It seemed like a hopeful way to start the new year: Two years ago, my family and I planted a meadow in our front yard. No longer a play space for our children, the lawn had outgrown its usefulness. After a debate between my husband and me about the merits of gravel and native shrubs vs. a meadow of native grasses, we settled on the meadow as a way to have a little more “green” in a neighborhood dominated by traditional lawns.
We spent the fall slowly killing our Bermuda grass lawn — first by lazily turning off the water and waiting, then by hiring a crew to dig out out. By January we were ready to plant, with 750 little carex praegracilis plugs waiting. Our soil is heavy, heavy clay, and we were unable to efficiently dig even the small planting holes needed. So my husband–always a fan of gadgetry–bought a handy egg-beater-like tool for the end of the drill which we used to create perfectly round planting holes over two weekends.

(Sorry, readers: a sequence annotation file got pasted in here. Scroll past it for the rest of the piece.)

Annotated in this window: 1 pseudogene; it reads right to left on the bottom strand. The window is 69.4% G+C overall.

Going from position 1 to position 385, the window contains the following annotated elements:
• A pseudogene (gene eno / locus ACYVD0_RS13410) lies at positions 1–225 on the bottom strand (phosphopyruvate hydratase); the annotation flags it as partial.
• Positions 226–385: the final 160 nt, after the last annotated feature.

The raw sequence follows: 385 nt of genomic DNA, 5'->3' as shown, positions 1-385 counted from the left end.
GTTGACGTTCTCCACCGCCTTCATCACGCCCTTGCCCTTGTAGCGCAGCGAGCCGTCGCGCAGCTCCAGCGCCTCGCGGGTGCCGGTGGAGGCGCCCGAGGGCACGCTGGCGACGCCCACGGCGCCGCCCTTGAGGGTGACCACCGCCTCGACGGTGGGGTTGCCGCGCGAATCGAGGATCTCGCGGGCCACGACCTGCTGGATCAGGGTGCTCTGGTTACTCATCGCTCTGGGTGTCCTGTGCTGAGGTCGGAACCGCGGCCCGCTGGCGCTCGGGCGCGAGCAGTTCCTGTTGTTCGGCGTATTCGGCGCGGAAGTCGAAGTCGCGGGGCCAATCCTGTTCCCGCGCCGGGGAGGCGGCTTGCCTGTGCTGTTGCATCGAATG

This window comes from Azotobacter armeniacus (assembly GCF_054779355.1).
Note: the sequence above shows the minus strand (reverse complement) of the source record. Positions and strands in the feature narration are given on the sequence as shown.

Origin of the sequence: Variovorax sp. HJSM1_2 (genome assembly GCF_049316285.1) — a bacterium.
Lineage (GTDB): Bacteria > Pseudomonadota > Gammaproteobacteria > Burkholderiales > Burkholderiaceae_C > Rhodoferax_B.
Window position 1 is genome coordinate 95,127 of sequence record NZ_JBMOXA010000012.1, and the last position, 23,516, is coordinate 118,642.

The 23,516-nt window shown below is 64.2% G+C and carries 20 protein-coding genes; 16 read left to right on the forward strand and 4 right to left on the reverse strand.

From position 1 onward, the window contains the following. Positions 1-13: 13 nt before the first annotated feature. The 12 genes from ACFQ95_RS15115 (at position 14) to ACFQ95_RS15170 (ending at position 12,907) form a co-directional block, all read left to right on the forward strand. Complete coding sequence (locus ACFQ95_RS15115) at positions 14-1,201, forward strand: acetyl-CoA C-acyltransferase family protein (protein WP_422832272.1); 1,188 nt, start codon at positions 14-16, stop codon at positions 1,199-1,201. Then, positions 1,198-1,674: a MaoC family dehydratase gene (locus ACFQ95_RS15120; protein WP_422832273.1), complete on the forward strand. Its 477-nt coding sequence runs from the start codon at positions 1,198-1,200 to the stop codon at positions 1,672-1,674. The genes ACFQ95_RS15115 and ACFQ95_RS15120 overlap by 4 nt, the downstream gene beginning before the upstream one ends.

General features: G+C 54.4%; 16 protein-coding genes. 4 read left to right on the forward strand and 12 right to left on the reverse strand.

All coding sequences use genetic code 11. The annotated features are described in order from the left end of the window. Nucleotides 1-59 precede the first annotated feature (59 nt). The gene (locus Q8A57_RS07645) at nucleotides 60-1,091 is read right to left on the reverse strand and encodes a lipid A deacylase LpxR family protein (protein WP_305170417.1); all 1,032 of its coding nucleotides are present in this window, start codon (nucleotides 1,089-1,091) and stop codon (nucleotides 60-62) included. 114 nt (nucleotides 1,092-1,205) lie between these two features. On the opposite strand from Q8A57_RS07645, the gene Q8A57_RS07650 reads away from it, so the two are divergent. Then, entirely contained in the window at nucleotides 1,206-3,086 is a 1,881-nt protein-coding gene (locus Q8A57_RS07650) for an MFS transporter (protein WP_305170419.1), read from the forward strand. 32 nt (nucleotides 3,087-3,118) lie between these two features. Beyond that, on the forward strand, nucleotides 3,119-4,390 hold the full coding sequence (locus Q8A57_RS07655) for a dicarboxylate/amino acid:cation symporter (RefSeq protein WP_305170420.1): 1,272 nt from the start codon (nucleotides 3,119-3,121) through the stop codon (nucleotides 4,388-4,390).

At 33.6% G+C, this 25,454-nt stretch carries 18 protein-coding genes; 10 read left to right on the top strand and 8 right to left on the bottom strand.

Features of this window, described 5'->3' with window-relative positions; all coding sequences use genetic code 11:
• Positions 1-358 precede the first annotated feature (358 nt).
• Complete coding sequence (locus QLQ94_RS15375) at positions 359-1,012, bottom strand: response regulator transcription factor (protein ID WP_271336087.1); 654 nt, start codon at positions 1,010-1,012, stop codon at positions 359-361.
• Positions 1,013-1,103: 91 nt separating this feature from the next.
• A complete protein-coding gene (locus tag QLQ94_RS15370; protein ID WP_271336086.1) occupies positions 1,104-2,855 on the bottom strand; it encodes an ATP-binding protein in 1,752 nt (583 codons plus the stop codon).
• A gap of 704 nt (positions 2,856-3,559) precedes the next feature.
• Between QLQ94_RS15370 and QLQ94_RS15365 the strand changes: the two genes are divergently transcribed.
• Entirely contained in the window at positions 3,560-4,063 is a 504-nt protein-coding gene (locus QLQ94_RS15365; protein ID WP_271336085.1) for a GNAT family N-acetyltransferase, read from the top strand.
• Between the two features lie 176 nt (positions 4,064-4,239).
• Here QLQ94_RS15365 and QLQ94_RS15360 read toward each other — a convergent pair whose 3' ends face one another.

Several months later, when most carex meadows would have been lush and beautifully grown in, ours was patchy. We filled in with more plugs and chalked my original plan to save money by planting the plugs 15″ apart instead of the recommended 12″ or less, as folly. Since then, we’ve noticed that the beautiful Achillea ‘Sonoma Coast’ with its bright green, feathery foliage and creamy summer flowers, seems to love our heavy clay, so we’ve added more.
Have you replaced or reduced your lawn? I’d love to hear about in the comments. Meanwhile, here is an article I wrote for Houzz on the subject.